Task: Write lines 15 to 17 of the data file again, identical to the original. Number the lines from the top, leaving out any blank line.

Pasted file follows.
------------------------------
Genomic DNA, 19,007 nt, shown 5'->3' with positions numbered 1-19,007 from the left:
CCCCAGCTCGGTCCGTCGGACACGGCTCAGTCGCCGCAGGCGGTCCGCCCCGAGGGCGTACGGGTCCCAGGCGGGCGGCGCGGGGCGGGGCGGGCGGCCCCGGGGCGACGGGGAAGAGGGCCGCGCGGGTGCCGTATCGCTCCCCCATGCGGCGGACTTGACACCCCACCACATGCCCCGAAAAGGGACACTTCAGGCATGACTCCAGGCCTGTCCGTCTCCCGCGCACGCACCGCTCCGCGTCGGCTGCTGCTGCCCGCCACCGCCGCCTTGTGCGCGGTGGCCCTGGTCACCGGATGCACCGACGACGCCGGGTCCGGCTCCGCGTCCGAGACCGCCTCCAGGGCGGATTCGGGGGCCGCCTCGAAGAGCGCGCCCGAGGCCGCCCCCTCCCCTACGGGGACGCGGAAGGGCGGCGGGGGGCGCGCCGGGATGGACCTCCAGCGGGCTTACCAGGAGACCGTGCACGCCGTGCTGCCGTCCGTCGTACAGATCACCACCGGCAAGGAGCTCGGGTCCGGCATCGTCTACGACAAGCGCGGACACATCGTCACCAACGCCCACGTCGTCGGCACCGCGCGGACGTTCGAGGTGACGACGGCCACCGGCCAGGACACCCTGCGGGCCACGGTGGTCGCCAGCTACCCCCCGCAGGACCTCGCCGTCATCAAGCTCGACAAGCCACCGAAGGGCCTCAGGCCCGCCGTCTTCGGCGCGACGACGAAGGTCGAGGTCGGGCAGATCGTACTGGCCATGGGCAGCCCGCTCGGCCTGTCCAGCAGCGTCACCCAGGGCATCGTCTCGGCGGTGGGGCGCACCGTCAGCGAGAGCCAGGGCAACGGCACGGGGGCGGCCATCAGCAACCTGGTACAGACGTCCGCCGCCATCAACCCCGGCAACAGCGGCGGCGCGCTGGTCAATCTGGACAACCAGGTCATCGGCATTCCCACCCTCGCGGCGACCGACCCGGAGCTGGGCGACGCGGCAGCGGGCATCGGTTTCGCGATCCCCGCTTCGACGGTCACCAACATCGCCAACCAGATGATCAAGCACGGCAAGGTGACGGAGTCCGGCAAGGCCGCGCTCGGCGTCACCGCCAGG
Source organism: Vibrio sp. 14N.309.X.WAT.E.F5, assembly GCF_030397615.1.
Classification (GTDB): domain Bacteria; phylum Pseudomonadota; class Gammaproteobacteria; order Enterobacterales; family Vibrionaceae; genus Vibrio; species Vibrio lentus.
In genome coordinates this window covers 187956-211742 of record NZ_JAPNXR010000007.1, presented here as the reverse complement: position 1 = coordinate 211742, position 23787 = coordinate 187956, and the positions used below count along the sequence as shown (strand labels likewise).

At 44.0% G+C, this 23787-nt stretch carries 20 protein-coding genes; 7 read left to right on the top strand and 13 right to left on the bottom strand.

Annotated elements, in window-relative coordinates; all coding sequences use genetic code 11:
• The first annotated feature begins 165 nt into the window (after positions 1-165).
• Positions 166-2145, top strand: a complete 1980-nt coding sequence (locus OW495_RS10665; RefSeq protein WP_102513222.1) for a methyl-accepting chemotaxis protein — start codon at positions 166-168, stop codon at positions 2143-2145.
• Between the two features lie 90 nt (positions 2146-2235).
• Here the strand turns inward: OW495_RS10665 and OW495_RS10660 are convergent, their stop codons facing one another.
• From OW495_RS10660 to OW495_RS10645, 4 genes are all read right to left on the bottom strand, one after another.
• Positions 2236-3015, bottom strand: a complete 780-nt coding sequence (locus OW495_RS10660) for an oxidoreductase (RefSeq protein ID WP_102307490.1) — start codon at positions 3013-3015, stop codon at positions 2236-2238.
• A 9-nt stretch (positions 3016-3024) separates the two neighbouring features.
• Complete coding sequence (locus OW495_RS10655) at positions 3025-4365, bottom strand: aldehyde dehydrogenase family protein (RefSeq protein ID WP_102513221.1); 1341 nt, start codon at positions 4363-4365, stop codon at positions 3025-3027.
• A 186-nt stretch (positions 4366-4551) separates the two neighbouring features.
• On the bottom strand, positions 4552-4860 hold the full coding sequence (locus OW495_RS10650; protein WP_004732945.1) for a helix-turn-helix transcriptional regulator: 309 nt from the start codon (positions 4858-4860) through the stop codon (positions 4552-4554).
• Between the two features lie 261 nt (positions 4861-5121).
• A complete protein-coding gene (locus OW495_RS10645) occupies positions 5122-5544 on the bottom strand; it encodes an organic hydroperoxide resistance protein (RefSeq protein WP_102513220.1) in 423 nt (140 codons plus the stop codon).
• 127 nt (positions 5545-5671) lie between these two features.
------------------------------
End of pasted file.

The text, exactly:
• Complete coding sequence (locus OW495_RS10655) at positions 3025-4365, bottom strand: aldehyde dehydrogenase family protein (RefSeq protein ID WP_102513221.1); 1341 nt, start codon at positions 4363-4365, stop codon at positions 3025-3027.
• A 186-nt stretch (positions 4366-4551) separates the two neighbouring features.
• On the bottom strand, positions 4552-4860 hold the full coding sequence (locus OW495_RS10650; protein WP_004732945.1) for a helix-turn-helix transcriptional regulator: 309 nt from the start codon (positions 4858-4860) through the stop codon (positions 4552-4554).